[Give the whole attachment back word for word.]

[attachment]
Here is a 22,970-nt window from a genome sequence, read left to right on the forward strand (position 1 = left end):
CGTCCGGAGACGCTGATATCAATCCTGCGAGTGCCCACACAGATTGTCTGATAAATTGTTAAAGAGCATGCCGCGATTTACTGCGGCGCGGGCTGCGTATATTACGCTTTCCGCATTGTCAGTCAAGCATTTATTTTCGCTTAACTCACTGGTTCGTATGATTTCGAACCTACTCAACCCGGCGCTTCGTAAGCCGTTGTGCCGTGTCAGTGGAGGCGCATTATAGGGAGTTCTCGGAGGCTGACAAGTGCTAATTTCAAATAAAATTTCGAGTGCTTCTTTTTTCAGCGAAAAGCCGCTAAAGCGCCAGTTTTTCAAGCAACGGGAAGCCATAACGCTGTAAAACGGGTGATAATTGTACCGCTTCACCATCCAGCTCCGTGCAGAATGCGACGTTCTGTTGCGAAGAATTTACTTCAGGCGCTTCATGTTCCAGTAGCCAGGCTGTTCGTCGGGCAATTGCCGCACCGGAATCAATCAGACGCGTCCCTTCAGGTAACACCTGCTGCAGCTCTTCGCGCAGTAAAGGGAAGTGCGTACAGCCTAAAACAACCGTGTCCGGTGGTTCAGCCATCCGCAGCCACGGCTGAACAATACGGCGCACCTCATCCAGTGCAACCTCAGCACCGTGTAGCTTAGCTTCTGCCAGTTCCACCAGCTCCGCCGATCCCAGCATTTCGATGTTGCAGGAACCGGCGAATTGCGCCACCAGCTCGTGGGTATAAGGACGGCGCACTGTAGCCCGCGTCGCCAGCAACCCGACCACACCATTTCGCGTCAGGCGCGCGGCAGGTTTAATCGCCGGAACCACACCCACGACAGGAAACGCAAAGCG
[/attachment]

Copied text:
Here is a 22,970-nt window from a genome sequence, read left to right on the forward strand (position 1 = left end):
CGTCCGGAGACGCTGATATCAATCCTGCGAGTGCCCACACAGATTGTCTGATAAATTGTTAAAGAGCATGCCGCGATTTACTGCGGCGCGGGCTGCGTATATTACGCTTTCCGCATTGTCAGTCAAGCATTTATTTTCGCTTAACTCACTGGTTCGTATGATTTCGAACCTACTCAACCCGGCGCTTCGTAAGCCGTTGTGCCGTGTCAGTGGAGGCGCATTATAGGGAGTTCTCGGAGGCTGACAAGTGCTAATTTCAAATAAAATTTCGAGTGCTTCTTTTTTCAGCGAAAAGCCGCTAAAGCGCCAGTTTTTCAAGCAACGGGAAGCCATAACGCTGTAAAACGGGTGATAATTGTACCGCTTCACCATCCAGCTCCGTGCAGAATGCGACGTTCTGTTGCGAAGAATTTACTTCAGGCGCTTCATGTTCCAGTAGCCAGGCTGTTCGTCGGGCAATTGCCGCACCGGAATCAATCAGACGCGTCCCTTCAGGTAACACCTGCTGCAGCTCTTCGCGCAGTAAAGGGAAGTGCGTACAGCCTAAAACAACCGTGTCCGGTGGTTCAGCCATCCGCAGCCACGGCTGAACAATACGGCGCACCTCATCCAGTGCAACCTCAGCACCGTGTAGCTTAGCTTCTGCCAGTTCCACCAGCTCCGCCGATCCCAGCATTTCGATGTTGCAGGAACCGGCGAATTGCGCCACCAGCTCGTGGGTATAAGGACGGCGCACTGTAGCCCGCGTCGCCAGCAACCCGACCACACCATTTCGCGTCAGGCGCGCGGCAGGTTTAATCGCCGGAACCACACCCACGACAGGAAACGCAAAGCG